Deserialized Web Security Roundup: Algolia API Key Leak, GitHub CVE Reporting, Scoring CVSS Points

Deserialized Web Security Roundup: Algolia API Key Leak, GitHub CVE Reporting, Scoring CVSS Points

Adam Bannister December 2, 2022 at 17:19 UTC

Updated: 2 December 2022 at 17:20 UTC

Your fortnightly overview of AppSec vulnerabilities, new hacking techniques and other cyber security news

Deserialized Web Security Summary - Algolia API Key Leak, GitHub CVE Reporting, Score CVSS Points

Our first cybersecurity roundup begins with the news that thousands of applications were found to be leaking API keys for Algolia.

Algolia technology is used by the likes of Lacoste, Stripe and Slack to incorporate search, discovery and recommendations into web, voice and mobile applications.

CloudSEK researchers found 1,500 apps leaking Algolia API keys, 32 of which had hardcoded keys that could allow attackers to steal or delete the data of millions of users. Vulnerable data included IP addresses, access details and analytics data.

Meanwhile, maintainers of open source repositories can now receive private vulnerability reports, patch them, and issue CVEs via GitHubthe Microsoft-owned software development platform announced at the GitHub Universe conference.

The news went well with at least one infosec pro, with vulnerability researcher and The Daily Swig interviewee Alex Chapman called it a “amazing feature“.

Living with vulnerability management, the US Cybersecurity and Infrastructure Security Agency (CISA) has set up a three-step process to improve vulnerability management, including leveraging the Vulnerability Exploitability Exchange (VEX), a form of security advisory index recently featured on The Daily Swig which focuses on the exploitation of errors in applications.

CISA has also published a study on the effectiveness of the CVSS base score equation that concluded that the calculation closely—though not perfectly—represents the expert opinion of CVSS maintainers.

The Daily Swig also recently reported system configuration issues in the social networking platform of the month Mastodon, Tail scale VPN nodes vulnerable to DNS rebinding and how Go to the SAML library was affected by an authentication bypass, among other things.

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Here are a few more cybersecurity stories and other cybersecurity news that caught our attention over the past fortnight:

Network vulnerabilities

  • Apache Commons BCEL / CVE-2022-42920 / CVSS 9.8 / Out-of-bounds writing issue affecting APIs could give attackers greater control over resulting bytecode
  • Apache MY SSHD / CVE-2022-45047 / CVSS 9.8 / Insecure Java Deserialization / Patched
  • Flarum / CVE-2022-41938 / CVSS 9.0 / cross site-scripting XSS allowed injection of malicious HTML markup using discussion title, either by creating a new discussion or renaming it / Patched November 21
  • TiDB / CVE-2022-3023 / CVSS 9.8 / Data source name injection can lead to arbitrary file reading / Patched November 17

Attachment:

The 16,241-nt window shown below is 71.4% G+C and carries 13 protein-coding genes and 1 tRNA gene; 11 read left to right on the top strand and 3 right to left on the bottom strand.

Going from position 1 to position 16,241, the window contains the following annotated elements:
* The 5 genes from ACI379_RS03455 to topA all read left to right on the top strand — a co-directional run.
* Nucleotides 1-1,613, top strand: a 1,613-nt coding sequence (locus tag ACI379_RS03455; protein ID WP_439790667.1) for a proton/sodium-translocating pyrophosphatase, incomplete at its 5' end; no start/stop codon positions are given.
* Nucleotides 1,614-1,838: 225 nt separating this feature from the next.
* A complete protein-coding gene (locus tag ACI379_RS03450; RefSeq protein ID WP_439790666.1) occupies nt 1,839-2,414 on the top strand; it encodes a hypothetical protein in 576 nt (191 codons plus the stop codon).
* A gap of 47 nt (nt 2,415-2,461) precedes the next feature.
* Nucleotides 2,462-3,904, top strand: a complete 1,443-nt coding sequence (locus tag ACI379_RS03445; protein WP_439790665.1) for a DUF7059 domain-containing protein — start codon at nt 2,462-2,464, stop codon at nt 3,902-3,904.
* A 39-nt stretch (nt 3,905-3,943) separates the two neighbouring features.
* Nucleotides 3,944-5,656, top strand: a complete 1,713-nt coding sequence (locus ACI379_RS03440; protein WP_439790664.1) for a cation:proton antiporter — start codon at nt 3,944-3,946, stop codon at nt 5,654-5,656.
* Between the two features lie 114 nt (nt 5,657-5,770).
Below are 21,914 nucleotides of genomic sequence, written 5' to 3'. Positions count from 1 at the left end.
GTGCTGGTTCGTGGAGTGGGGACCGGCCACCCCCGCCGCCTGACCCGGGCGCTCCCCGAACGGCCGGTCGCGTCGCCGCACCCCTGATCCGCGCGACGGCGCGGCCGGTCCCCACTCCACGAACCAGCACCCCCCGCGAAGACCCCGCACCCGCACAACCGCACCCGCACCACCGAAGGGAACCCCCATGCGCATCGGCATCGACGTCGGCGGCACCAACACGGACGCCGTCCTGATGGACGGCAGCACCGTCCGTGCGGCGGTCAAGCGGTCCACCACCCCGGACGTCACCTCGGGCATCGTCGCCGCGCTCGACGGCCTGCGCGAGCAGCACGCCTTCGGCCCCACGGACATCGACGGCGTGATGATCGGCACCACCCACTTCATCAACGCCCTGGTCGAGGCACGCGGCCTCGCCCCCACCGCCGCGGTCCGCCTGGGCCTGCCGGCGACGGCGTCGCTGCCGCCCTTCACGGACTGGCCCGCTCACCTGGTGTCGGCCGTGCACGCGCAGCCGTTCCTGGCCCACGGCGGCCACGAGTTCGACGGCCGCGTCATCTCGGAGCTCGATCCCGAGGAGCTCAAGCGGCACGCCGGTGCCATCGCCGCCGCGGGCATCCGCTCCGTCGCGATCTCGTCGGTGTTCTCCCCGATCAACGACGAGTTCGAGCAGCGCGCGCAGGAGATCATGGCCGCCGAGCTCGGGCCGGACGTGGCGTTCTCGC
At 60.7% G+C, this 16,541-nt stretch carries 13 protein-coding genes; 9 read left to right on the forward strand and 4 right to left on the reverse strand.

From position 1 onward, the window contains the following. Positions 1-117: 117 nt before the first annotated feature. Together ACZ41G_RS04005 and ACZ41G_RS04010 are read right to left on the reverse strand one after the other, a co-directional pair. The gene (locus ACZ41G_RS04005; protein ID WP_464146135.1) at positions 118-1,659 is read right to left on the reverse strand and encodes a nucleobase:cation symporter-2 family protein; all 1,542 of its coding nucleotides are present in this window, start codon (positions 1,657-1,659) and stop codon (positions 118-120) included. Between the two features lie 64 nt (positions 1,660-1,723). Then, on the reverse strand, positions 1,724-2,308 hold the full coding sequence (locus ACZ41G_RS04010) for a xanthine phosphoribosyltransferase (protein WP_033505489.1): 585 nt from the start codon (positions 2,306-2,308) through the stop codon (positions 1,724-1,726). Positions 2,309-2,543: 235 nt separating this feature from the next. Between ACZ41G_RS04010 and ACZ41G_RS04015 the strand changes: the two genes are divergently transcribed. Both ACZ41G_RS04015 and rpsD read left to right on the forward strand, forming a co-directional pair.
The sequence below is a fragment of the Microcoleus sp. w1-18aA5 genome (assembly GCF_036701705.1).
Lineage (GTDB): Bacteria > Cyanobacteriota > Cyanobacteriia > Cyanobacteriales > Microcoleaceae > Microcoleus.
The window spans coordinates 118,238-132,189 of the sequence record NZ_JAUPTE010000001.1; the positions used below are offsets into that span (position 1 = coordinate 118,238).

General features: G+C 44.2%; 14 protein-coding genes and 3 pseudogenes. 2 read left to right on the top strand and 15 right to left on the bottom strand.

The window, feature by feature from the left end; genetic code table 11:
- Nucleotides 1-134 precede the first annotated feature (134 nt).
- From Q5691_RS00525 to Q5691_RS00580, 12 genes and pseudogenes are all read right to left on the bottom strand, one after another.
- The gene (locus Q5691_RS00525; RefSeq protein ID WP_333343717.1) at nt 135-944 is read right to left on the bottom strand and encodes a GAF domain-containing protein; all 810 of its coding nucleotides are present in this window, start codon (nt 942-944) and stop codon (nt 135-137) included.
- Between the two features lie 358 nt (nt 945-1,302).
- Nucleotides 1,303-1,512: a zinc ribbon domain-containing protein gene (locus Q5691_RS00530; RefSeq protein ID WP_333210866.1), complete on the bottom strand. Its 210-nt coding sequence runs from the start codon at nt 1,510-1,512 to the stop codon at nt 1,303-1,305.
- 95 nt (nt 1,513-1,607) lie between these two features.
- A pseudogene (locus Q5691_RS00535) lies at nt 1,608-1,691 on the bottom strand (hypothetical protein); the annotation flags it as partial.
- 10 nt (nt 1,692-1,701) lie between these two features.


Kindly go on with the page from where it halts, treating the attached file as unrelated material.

• Research and attack techniques

    • Sonar published a three-part series documenting vulnerabilities in IT infrastructure monitoring tool Checkmk and its NagVis integration. These bugs can be chained to take control of servers
    • Platform certificates used to sign system apps on Android builds have been maliciously leaked and used to sign malicious Android apps – “Folks, this is bad. Very very bad”, tweeted one Android expert
    • Software engineer Tom Forbes uncovered a serious oversight by the IT firm Infosys whereby a file was accidentally published to PyPi – and available for more than a year – containing AWS keys to an S3 bucket potentially containing Johns Hopkins University patient data
    • TikTokTikTok is proving to be a useful vehicle for social engineering

    • Cybercriminals lie TikTok users to download malware with the promise of removing invisibility filters from nude photos, Checkmarx reveals – with TikTok videos posted by the attacker racking up over a million views in just two days
    • Hacker extraordinaire Sam Curry revealed that he was part of a team that uncovered 100 vulnerabilities — 50 rated critical — in agricultural equipment supplier John Deere’s security program, with technical details in the pipeline

    Bug bounty / vulnerability disclosure

    • HackerOne’s leading Australian hacker and number 30 on its worldwide leaderboard Shubham Shah has published a deep dive into what it takes to succeed as a bug bounty hunter
    • Belgium-based bug bounty and pen testing platform Integrity launched a Bug Bounty Calculator, as reported in our monthly Bug Bounty Radar
    • Idaho launched a vulnerability disclosure policy for election websites, becoming the fourth US state to launch a vulnerability disclosure policy, Statescoop reports

    New open source infosec/hacking tools

    • Mix – Determines the system’s potential vulnerability to failure by evaluating runtime execution, configuration, permissions, mitigations, OS, and other relevant variables
    • Watchdog – Identifies malicious Python packages using Semgrep and package metadata analysis
    • Legitimize – Discover and remediate misconfigurations plus security and compliance issues across your GitHub assets
    • in the wilderness – Vulnerability feed documenting reports of CVEs being exploited in the wild
    • APTRS (Automated Penetration Testing Reporting System) – Python and Django tool to track projects and vulnerabilities and create reports without using DOCX files

    For developers

    • United States National Security Agency (NSA) has released guidance (PDF) urging developers to abandon “programming languages ​​that provide little or no inherent memory protection, such as C/C++, for a memory-safe language whenever possible”

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